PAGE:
Rest and ice. Rest and ice. Rest and ice. The broken record plays "rest and ice" repeatedly. It is a phrase uttered by injured athletes and clinicians around the world. And it doesn't matter if you are an elite athlete or a weekend warrior. Same record.
If you are active, then chances are good you have sustained some form of injury in your sport history. Chances are just as good that you have been told to "rest and ice" by any number of clinicians.
With the state of sport science, it's time for the collective sports wisdom to change. Rest and ice is not the solution.
We hear the phrases bantered about by physical therapists, lobbyists, and legislators alike: unfettered direct access, restricted direct access, and many other state-dependent variations on a similar theme.
There is oftentimes much rejoicing when physical therapists gain some "degree" of access for consumers. Celebrations take place in the streets. The proclamations of "another state with patient access" can be heard resounding through the valleys.
But there is a significant difference between access - and permission.
Each of us, injured or not, has a daily struggle against gravity. Fortunately for us, we adapt to the demands imposed upon us, assuming we are in an environment (cellular and metabolic) in which we can do so.
Our capacity, our load tolerance, fluctuates as a function of both training and de-training. Daily. Humans are very dynamic in this process.
Unfortunately, one of the biggest problems in the world of injury recovery is the blatant ignorance of some simple principles that govern life on planet earth.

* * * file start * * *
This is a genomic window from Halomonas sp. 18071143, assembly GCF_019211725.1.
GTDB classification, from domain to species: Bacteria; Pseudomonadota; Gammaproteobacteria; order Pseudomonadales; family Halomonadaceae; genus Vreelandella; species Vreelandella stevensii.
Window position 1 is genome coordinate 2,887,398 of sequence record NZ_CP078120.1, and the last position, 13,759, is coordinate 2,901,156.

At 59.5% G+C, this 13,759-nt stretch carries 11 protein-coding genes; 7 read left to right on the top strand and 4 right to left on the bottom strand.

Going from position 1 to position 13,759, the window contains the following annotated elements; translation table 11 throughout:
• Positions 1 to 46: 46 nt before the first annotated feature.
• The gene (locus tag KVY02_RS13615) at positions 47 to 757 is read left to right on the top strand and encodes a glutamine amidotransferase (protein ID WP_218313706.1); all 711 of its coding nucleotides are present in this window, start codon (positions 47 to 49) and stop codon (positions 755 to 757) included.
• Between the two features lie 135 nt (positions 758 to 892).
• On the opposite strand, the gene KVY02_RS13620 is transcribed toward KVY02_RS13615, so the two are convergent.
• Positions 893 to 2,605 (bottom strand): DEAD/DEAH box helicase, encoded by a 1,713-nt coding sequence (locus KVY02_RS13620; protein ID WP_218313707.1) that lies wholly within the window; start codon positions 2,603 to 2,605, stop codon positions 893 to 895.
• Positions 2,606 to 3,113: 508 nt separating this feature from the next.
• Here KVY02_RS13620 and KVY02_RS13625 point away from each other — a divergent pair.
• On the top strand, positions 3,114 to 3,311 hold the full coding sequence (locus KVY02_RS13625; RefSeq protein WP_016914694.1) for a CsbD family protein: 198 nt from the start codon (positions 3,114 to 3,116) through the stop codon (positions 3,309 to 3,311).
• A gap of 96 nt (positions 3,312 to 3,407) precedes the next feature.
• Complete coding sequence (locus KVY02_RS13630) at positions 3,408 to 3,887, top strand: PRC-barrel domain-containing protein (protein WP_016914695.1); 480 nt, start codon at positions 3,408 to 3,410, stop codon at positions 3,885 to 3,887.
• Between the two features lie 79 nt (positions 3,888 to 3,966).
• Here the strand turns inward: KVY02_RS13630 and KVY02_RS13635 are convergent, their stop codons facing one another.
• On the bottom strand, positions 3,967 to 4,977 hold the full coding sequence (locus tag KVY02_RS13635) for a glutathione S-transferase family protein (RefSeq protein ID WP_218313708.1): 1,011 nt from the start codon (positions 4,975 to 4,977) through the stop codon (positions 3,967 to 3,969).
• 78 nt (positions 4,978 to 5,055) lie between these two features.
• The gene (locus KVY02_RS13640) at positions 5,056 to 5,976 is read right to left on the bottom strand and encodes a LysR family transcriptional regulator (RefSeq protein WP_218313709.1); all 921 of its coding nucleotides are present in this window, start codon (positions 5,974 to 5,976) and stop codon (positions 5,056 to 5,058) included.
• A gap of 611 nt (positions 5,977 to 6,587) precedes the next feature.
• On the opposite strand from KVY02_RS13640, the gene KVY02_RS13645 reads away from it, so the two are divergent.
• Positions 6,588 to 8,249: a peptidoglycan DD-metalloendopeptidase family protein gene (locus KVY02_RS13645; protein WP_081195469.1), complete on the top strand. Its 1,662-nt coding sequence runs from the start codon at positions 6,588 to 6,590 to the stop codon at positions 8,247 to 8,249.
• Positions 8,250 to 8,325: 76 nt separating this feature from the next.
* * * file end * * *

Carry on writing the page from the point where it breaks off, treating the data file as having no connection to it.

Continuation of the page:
You can now add three more high-profile athletes that have recently found (or will soon find themselves) under the knife of the spine surgeon: tennis pro Andy Murray, former F1 world champion Kimi Raikkonen, and Arian Foster, running back for the Houston Texans.
I am starting to get concerned that spine surgery is becoming trendy in international sport. At first, I thought it was just a reflection of the over-utilization that is witnessed in the general public in the United States. But now, "minor" spine surgery is all over the sports pages.
I have two words for these, and many other, athletes: directional preference.
We spend a lot of time and energy thinking about the stimulus. It comes in the form of a training session, a treatment, or a medical intervention. In the world of sport, coaches focus on the specific training session(s) to perform in order to enhance performance. In the world of health care, we focus on the treatment intervention that will provide a specific treatment effect. The stimulus reigns supreme in our collective consciousness.
But a stimulus is only as good as the response it evokes. Better yet, a stimulus is only as good as the body's ability to recover from and adapt to the applied stimulus.
Recovery is the critical, and oftentimes forgotten, component of optimal health.
You have the freedom of speech. You have the freedom of assembly. You have the freedom of expression.
In the United States, you have a lot of freedoms and rights. But, strangely enough, you don't have the freedom to choose your health care provider. There is, more often than not, some gatekeeper-driven law that is trying to "protect you" while ultimately controlling who you receive care from and how it takes place.